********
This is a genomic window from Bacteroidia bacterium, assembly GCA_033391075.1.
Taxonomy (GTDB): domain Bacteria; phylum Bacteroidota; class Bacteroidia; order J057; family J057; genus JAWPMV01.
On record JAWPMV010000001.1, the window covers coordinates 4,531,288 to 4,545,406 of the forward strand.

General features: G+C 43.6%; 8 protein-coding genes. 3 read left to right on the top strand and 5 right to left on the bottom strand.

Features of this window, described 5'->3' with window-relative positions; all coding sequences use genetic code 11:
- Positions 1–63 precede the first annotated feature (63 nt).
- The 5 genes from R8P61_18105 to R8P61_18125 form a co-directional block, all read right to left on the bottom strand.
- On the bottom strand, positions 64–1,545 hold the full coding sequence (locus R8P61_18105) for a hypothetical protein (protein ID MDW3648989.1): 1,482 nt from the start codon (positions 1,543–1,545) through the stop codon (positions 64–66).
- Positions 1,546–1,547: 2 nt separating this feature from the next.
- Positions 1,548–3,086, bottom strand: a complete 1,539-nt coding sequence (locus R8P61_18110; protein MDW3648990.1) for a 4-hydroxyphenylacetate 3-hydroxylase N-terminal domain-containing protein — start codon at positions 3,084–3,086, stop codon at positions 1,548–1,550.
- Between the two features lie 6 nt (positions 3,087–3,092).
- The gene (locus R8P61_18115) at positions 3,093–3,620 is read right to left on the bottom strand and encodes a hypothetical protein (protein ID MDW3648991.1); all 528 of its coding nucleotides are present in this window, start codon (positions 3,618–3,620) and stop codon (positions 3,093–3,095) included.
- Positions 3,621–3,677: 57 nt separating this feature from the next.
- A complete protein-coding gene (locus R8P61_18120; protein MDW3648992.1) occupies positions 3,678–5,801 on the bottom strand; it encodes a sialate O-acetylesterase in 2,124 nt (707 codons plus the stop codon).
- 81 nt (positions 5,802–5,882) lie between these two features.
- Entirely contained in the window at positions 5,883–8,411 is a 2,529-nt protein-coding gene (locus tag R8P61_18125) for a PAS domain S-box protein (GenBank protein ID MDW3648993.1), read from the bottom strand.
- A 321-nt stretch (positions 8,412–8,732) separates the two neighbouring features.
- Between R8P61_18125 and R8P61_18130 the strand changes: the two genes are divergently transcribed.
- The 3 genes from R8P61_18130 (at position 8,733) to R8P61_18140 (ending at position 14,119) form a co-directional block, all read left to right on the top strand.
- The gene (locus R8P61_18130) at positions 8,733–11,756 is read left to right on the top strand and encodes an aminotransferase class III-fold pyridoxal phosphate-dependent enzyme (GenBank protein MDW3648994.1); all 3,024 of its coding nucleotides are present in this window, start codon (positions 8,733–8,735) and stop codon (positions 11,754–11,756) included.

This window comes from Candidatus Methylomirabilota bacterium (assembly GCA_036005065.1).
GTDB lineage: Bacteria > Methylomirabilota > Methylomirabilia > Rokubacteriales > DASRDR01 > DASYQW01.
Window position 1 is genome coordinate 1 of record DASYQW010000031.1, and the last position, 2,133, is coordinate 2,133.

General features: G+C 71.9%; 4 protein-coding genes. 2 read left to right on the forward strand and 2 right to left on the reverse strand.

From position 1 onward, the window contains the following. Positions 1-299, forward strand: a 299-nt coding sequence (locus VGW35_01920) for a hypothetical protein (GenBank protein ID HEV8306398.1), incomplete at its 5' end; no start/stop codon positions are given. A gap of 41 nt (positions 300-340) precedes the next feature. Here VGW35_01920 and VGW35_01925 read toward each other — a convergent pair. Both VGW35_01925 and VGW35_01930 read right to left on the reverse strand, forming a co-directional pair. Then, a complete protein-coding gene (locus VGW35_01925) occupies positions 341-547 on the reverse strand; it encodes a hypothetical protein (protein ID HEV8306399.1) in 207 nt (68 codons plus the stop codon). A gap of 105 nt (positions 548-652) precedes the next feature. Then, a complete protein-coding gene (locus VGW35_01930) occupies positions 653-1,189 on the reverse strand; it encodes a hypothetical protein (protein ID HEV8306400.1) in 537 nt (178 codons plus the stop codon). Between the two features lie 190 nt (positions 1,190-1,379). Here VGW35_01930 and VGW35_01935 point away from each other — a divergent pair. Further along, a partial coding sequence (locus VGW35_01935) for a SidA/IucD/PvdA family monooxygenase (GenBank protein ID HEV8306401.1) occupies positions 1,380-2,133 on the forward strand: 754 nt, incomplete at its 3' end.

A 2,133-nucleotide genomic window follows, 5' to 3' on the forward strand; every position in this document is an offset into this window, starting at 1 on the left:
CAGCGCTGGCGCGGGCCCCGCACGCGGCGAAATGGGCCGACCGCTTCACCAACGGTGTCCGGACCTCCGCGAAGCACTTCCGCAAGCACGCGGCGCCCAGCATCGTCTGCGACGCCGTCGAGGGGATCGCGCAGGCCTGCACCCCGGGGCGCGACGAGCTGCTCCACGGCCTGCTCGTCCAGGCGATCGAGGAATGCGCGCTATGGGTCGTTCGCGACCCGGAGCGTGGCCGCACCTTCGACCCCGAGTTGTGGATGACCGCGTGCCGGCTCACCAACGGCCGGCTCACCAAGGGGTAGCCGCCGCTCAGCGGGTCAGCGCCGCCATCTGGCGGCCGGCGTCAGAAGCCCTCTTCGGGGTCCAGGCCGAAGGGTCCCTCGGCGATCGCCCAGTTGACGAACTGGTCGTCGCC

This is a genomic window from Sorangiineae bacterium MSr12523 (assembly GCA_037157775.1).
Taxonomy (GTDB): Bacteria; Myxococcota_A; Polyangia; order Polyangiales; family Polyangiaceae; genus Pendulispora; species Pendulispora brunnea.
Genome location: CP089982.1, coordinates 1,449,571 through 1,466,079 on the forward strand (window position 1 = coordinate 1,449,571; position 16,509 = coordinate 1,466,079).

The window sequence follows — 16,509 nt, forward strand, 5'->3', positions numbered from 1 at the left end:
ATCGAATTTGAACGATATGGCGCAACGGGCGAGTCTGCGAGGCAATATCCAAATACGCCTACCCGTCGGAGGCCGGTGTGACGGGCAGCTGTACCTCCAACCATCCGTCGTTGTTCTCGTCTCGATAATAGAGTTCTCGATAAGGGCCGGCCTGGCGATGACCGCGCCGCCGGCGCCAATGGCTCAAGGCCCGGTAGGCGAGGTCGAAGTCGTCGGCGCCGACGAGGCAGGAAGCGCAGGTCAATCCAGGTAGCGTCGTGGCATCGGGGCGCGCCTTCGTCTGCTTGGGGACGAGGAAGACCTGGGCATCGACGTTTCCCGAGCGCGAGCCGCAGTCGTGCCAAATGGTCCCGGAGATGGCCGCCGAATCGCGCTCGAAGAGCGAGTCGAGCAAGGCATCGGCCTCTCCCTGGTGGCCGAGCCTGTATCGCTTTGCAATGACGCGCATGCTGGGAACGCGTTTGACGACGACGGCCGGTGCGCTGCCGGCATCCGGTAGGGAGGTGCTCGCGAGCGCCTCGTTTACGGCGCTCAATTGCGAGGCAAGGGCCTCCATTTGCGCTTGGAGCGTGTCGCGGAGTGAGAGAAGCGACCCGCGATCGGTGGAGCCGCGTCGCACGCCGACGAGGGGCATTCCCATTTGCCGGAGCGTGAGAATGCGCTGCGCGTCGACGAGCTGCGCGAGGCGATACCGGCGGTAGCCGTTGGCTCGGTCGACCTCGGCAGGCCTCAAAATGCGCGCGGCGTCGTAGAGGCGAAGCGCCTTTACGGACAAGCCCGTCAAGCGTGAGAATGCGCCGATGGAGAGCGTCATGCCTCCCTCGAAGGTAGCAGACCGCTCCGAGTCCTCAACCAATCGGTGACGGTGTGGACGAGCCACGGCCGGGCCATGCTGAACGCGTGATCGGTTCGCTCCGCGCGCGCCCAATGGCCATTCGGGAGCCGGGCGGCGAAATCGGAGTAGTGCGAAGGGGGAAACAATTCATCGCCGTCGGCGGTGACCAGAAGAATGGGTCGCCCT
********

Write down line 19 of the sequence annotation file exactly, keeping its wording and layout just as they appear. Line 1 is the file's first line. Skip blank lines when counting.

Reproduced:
- The 3 genes from R8P61_18130 (at position 8,733) to R8P61_18140 (ending at position 14,119) form a co-directional block, all read left to right on the top strand.